Kent will replace its 89-year old police facility even if a 0.25 percent income tax increase on the November ballot fails, but that doesn't mean there won't be price tag for residents.
In a Kent City Council work session Wednesday, City Manager Dave Ruller told council that without ballot approval, the city will be forced to take a hard look at what areas of public service can be cut to leverage a police facility.
Studies have found the current police facility to be in very poor condition and noncompliant with state regulations in multiple areas.
"The ballot vote is not about whether we're building a building or not. We have to build. The question still remains: How do you pay for it?" Ruller said.
The estimated costs to construct the new facility, which expands on the current Safety Administration Building site near South Water and Day streets, is about $17 million.
Ruller said the city expects to pay $1.2 million, including interest, annually over 25 years for the building.
The tax increase on the November ballot would raise Kent's income tax rate from 2 to 2.25 percent.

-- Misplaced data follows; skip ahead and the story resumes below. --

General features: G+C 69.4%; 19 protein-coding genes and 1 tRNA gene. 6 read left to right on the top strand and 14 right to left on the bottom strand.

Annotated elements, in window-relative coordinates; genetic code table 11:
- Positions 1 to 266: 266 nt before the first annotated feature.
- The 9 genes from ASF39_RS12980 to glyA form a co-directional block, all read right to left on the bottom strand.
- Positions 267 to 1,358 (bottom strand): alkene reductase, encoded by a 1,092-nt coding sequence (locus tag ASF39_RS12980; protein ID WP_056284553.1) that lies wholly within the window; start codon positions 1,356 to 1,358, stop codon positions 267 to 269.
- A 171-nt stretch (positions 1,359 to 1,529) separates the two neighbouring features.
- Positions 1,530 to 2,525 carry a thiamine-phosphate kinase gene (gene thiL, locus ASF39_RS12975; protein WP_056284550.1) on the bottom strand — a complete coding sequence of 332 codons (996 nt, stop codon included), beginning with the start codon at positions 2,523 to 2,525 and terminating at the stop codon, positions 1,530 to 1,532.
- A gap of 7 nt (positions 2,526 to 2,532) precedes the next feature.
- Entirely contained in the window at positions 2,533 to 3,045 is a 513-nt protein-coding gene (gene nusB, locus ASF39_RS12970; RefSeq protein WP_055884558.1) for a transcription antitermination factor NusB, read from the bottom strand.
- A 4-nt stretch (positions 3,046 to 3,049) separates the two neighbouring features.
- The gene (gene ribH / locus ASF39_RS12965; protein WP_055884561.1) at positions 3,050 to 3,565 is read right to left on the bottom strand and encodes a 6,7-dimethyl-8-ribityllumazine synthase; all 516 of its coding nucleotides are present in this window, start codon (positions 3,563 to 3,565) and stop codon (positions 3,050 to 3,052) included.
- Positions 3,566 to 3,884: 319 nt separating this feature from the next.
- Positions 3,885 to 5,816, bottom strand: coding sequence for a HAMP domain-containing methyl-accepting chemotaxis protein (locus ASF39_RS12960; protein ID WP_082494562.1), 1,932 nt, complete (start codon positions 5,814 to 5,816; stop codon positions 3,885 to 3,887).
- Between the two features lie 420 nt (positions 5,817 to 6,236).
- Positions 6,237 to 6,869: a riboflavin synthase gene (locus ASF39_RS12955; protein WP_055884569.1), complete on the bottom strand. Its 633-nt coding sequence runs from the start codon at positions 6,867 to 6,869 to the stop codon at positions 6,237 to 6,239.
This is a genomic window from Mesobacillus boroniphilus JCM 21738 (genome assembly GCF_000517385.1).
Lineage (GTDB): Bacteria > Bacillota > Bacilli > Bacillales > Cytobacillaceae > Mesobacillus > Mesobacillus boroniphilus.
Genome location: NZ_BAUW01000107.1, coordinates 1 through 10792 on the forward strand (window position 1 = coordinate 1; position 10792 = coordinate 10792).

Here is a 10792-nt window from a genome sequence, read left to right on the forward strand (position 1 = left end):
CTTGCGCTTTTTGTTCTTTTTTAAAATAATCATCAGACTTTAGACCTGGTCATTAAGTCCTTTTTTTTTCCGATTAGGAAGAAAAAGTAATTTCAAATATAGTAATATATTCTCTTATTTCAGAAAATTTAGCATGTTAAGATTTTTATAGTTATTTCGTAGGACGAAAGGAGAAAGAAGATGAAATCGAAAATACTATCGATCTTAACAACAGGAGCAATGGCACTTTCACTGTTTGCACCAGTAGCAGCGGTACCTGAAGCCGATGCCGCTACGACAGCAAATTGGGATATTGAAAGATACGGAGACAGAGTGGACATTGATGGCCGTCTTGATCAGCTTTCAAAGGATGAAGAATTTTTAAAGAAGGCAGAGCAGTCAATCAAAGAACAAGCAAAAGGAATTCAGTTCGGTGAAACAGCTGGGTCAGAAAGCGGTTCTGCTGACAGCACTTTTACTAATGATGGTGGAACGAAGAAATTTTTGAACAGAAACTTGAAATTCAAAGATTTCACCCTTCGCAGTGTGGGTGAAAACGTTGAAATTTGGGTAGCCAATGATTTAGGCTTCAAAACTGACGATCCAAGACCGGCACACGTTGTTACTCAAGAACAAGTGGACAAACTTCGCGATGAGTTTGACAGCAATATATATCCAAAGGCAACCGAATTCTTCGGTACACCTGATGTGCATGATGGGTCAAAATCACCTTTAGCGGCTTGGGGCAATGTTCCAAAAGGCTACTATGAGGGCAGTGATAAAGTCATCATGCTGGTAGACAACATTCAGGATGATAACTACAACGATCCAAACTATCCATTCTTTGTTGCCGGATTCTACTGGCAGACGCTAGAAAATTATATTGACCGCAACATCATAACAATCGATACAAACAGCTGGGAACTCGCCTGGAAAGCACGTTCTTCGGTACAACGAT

If the ballot measure fails, Ruller said the city has to figure out how to reduce it's annual budget by $1.2 million. Cutting directly from the city's capital fund would leave about $900,000 for improvement projects, cutting directly from the workforce would eliminate 16 to 20 positions, about one of every eight employees, he said, adding that neither options are very palatable.
Noting that nothing is yet on the chopping block, Ruller listed a sampling of programs, services and grants that would only make up a portion of cuts, including leaf collection, the adopt-a-spot program, special event service, the Tree City Bulletin, participation in the Drug Task Force, school crossing guards and more.
"I'm not trying to be alarmist, I'm just trying to explain the consequences of the vote that's going to the ballot," he said. "It isn't just about the police, because if a vote comes back 'no,' these are the conversations we as a community are going to have to have."
Kent voters rejected the income tax increase in November 2012.
To make the measure more palatable this November, council voted to let the tax increase expire when the facility is paid off, to not direct the increased revenue to any other projects and to raise the income tax credit from 2 to 2.25 percent for city residents working outside the city.
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